It's About Seeing By inSpire with Grant Ordelheide

Photo: Grant Ordelheide
We asked Grant Ordelheide about his love for photography and the outdoors.

inSpire - Grant, you take some awesome photos. Tells us about your background, where you are from, and how you got into photography.

Ordelheide - The thing that drives me is not photography. It is nature. I grew up in the Colorado Rockies and I have developed a serious passion for the outdoors. It was a few years ago that I started carrying a camera on my back country adventures and I realized I had sort of a natural ability for it. From there it grew into a serious endeavor. I am now in my last year as a Photography major here at the school. I still maintain, however, that photography sort of fell into my lap as a way to keep me outside. If I knew of a better way to keep me in nature then I would pursue that.

That being said, I do enjoy photography a lot and I love to make images of the places I visit. On a selfish note, I do it because I not only want to make visual memories of my own adventures, but really because I want to be able to show people what is out there — what God has created. I am a firm believer that the closest one can get to God is in nature. I see nature as the sanctuary that God created for us. In my opinion, nothing on earth is more directly related to God than the natural world around us. Everything except nature has passed through human hands. I am not discounting anything else, of course. I try to spend as much time in nature as I can. I love the peace and serenity I feel out there. Last year I lost my younger brother to a seizure in his sleep, and have since found no place better than nature to spend time in reflecting on this life and the next.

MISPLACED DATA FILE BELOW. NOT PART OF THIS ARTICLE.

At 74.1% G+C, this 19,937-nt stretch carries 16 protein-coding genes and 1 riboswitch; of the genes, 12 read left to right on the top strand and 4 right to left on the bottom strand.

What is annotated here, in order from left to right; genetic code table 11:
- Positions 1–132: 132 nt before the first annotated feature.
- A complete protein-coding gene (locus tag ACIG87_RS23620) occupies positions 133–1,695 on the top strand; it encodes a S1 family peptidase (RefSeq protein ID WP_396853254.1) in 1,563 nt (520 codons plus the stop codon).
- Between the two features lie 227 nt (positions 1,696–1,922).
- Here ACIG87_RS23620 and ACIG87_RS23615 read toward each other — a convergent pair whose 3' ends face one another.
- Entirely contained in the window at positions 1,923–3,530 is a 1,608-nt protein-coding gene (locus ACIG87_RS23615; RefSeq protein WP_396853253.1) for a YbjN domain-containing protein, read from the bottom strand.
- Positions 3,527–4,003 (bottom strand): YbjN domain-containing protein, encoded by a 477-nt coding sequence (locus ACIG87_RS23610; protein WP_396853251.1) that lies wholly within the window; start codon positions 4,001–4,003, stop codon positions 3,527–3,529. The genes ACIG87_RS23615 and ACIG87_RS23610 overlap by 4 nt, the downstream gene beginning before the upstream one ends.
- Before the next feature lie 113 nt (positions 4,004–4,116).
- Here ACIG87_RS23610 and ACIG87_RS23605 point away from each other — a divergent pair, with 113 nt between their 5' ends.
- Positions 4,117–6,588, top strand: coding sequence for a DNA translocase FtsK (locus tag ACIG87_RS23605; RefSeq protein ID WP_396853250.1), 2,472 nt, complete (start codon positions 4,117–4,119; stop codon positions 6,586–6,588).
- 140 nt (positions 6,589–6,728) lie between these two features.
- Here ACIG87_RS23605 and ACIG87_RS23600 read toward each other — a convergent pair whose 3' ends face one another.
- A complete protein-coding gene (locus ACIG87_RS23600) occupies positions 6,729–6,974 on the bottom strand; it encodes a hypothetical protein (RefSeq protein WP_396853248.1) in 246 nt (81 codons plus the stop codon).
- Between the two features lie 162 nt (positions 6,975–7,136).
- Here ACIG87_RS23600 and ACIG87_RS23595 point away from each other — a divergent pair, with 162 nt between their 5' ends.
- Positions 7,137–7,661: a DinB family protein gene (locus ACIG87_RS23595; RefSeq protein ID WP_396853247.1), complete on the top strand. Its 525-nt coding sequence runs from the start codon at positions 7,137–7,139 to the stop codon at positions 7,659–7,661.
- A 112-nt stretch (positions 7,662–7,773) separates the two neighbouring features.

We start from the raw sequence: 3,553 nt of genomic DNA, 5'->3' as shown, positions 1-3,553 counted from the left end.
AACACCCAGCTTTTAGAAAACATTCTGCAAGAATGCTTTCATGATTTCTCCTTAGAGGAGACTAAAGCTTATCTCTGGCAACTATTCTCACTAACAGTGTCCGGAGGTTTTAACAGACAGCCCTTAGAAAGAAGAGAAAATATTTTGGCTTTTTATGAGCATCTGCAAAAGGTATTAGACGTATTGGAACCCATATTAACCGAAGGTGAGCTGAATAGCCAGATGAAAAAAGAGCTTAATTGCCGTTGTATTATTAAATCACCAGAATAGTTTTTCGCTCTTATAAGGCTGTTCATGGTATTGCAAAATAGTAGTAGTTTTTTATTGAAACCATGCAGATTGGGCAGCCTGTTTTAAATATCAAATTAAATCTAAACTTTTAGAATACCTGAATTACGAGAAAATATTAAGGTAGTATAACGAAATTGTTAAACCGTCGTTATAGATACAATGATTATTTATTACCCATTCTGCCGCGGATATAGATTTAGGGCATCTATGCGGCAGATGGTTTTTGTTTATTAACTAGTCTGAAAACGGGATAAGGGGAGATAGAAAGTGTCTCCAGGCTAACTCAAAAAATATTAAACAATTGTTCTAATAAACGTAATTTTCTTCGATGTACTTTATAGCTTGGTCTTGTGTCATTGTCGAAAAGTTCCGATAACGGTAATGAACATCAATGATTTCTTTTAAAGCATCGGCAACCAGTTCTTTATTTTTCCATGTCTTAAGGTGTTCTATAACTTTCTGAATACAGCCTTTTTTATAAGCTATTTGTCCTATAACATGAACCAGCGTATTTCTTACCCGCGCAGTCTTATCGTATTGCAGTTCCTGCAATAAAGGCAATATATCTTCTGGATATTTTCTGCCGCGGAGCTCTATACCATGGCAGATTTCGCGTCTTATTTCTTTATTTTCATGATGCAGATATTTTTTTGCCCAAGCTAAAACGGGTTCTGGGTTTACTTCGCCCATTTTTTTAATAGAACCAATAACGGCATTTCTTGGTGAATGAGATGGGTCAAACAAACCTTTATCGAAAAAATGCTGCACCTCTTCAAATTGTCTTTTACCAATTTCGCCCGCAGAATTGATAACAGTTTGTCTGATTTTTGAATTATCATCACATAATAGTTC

I also LOVE to travel, especially to new and remote mountain ranges around the world — that is my favorite thing. I hope to be able to do it as much as I can.

inSpire - What equipment do you shoot with, and do you have any tricks that you are willing to share?

Ordelheide - I use a Canon 5dmarkII and some canon lenses, 17-40,70-200, and a 500 for wildlife. I have nice gear so this might sound hypocritical, but I am NOT someone that really cares about equipment. I am a firm believer that you can make a great image with bad gear and make bad images with good gear. It’s about getting out and seeing.
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As far as tricks, I am not sure what you mean. I don't really do anything that isn't common among landscape photographers. I guess my best trick would be to get off the beaten trail. Try and hike or climb to a new vantage point--to some place that others haven't shot over and over. It’s more work, but it will show in your images.

inSpire - Thanks, Grant. Your work is spectacular and we’re pleased to be able to feature you here.

Visit Grant Ordelheide online

This interview was conducted by Rich DuBose, Director of Pacific Union Conference Church Support Services and the inSpire project. All rights reserved © 2012 Click here for content usage information.